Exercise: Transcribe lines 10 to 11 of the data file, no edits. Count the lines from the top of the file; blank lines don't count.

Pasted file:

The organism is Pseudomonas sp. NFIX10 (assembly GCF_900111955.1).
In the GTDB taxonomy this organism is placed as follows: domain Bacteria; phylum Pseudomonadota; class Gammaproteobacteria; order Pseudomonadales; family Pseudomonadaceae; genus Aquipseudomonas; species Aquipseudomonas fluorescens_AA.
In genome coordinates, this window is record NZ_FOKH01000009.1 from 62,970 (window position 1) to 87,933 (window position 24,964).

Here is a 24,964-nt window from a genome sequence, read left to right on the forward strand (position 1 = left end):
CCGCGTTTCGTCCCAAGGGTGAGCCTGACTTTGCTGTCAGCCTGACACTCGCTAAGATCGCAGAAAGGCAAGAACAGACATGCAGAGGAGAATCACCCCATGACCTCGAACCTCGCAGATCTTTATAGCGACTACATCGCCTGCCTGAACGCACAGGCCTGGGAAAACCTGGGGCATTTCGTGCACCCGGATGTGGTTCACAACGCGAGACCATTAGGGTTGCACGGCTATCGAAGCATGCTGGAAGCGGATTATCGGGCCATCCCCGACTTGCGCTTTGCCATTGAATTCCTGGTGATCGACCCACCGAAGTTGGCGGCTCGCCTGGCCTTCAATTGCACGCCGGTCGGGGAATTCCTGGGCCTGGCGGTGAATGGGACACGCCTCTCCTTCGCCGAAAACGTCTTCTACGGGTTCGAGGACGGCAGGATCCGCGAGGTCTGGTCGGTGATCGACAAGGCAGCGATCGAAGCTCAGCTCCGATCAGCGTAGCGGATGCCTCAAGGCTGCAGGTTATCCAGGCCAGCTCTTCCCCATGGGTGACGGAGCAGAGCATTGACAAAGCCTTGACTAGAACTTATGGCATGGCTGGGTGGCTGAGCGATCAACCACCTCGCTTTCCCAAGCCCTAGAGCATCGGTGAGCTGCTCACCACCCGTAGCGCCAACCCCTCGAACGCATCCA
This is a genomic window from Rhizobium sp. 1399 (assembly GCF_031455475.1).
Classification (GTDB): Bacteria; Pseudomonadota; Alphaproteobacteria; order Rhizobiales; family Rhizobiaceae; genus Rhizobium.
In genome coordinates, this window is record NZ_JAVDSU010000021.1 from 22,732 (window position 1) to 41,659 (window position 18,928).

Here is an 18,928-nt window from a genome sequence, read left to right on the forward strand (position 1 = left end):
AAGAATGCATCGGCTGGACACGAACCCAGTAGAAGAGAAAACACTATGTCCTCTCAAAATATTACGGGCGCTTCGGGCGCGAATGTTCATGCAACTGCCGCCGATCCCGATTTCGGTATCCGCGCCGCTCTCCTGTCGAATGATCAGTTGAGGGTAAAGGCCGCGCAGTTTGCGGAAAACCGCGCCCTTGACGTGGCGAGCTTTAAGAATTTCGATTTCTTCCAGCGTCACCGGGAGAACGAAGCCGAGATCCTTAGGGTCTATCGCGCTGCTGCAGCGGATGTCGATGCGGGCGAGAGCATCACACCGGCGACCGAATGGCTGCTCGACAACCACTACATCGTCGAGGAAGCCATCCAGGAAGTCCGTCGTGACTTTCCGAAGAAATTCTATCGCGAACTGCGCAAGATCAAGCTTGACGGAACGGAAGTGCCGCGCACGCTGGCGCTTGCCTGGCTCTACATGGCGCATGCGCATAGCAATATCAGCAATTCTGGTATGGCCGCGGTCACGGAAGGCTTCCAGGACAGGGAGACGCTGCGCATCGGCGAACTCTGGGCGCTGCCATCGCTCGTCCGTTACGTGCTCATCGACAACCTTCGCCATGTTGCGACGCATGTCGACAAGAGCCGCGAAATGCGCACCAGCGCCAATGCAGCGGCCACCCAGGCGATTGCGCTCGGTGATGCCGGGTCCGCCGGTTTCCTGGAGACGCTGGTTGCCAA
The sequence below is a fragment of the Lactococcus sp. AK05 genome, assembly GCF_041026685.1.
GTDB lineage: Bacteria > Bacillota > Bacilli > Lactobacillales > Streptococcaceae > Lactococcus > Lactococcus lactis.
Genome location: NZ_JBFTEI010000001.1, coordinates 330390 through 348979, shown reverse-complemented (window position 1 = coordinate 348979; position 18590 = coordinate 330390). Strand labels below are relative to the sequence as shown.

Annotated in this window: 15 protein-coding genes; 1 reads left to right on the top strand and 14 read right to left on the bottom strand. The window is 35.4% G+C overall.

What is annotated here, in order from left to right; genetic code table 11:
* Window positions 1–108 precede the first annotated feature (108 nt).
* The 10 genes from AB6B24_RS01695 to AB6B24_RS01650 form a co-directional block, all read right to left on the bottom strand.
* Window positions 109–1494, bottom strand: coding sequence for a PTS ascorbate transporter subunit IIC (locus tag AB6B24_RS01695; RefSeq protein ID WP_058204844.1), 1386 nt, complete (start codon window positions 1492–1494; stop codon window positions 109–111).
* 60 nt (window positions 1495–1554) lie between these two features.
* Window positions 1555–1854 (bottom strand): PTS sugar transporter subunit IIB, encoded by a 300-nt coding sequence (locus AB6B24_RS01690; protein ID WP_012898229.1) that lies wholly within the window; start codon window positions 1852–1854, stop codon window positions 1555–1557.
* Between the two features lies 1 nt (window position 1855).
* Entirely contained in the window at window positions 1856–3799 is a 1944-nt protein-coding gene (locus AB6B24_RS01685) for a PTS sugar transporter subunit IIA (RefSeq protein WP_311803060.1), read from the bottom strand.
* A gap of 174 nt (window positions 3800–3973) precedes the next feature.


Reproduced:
AAGAATGCATCGGCTGGACACGAACCCAGTAGAAGAGAAAACACTATGTCCTCTCAAAATATTACGGGCGCTTCGGGCGCGAATGTTCATGCAACTGCCGCCGATCCCGATTTCGGTATCCGCGCCGCTCTCCTGTCGAATGATCAGTTGAGGGTAAAGGCCGCGCAGTTTGCGGAAAACCGCGCCCTTGACGTGGCGAGCTTTAAGAATTTCGATTTCTTCCAGCGTCACCGGGAGAACGAAGCCGAGATCCTTAGGGTCTATCGCGCTGCTGCAGCGGATGTCGATGCGGGCGAGAGCATCACACCGGCGACCGAATGGCTGCTCGACAACCACTACATCGTCGAGGAAGCCATCCAGGAAGTCCGTCGTGACTTTCCGAAGAAATTCTATCGCGAACTGCGCAAGATCAAGCTTGACGGAACGGAAGTGCCGCGCACGCTGGCGCTTGCCTGGCTCTACATGGCGCATGCGCATAGCAATATCAGCAATTCTGGTATGGCCGCGGTCACGGAAGGCTTCCAGGACAGGGAGACGCTGCGCATCGGCGAACTCTGGGCGCTGCCATCGCTCGTCCGTTACGTGCTCATCGACAACCTTCGCCATGTTGCGACGCATGTCGACAAGAGCCGCGAAATGCGCACCAGCGCCAATGCAGCGGCCACCCAGGCGATTGCGCTCGGTGATGCCGGGTCCGCCGGTTTCCTGGAGACGCTGGTTGCCAA
The sequence below is a fragment of the Lactococcus sp. AK05 genome, assembly GCF_041026685.1.